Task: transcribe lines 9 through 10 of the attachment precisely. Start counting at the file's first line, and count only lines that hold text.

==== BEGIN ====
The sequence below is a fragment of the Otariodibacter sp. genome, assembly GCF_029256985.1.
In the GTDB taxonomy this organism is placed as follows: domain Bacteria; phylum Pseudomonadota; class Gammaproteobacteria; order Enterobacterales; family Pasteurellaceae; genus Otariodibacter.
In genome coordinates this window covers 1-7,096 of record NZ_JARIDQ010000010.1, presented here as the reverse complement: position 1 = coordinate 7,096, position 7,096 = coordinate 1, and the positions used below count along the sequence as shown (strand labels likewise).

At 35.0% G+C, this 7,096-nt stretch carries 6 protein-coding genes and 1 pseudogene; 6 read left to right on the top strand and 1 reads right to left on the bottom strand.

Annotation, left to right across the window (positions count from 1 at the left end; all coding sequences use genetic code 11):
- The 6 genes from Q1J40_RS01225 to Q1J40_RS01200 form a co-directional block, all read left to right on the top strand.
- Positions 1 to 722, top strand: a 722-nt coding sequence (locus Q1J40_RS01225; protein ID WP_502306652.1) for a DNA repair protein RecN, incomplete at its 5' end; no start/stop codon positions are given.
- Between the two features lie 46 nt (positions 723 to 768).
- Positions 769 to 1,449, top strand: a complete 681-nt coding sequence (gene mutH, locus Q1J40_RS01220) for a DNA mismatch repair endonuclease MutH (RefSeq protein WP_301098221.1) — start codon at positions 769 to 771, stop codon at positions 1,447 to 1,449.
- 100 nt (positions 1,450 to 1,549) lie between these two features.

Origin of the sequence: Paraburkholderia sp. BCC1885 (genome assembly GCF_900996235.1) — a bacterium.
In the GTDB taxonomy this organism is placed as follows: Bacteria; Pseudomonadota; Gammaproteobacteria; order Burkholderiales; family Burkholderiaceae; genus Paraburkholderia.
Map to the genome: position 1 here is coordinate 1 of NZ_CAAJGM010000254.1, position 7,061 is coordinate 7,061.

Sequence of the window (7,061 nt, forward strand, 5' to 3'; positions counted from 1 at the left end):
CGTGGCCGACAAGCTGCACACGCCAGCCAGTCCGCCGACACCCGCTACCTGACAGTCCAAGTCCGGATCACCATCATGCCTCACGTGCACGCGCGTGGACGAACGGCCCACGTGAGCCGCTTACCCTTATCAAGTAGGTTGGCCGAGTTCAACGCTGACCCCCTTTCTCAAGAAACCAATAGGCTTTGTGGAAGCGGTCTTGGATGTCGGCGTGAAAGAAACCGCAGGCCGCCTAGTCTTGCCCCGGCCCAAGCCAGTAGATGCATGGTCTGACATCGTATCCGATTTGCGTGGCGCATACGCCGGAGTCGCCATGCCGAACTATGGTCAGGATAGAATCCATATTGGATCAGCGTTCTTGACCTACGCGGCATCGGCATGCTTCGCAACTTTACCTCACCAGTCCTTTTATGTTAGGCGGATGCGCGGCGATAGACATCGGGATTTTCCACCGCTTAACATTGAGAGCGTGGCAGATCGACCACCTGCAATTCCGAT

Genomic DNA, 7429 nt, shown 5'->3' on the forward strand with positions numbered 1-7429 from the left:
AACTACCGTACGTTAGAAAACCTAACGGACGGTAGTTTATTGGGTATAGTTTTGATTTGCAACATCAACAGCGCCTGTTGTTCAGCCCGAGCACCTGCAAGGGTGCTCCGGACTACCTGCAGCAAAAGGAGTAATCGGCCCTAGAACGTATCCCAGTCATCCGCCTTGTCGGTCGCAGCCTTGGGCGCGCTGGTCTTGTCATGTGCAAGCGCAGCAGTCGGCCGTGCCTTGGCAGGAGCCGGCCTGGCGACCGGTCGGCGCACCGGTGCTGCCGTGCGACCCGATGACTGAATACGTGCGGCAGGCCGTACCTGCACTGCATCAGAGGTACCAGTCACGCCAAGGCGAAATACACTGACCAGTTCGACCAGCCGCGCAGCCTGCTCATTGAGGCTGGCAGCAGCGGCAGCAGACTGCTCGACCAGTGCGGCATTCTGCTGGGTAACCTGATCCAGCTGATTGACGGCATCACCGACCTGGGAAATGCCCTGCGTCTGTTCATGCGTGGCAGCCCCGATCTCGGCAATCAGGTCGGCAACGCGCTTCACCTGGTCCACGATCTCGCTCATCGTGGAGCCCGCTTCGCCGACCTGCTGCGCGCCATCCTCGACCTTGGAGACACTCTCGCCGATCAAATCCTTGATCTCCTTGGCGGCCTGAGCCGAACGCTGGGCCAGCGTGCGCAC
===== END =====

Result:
- Positions 769 to 1,449, top strand: a complete 681-nt coding sequence (gene mutH, locus Q1J40_RS01220) for a DNA mismatch repair endonuclease MutH (RefSeq protein WP_301098221.1) — start codon at positions 769 to 771, stop codon at positions 1,447 to 1,449.
- 100 nt (positions 1,450 to 1,549) lie between these two features.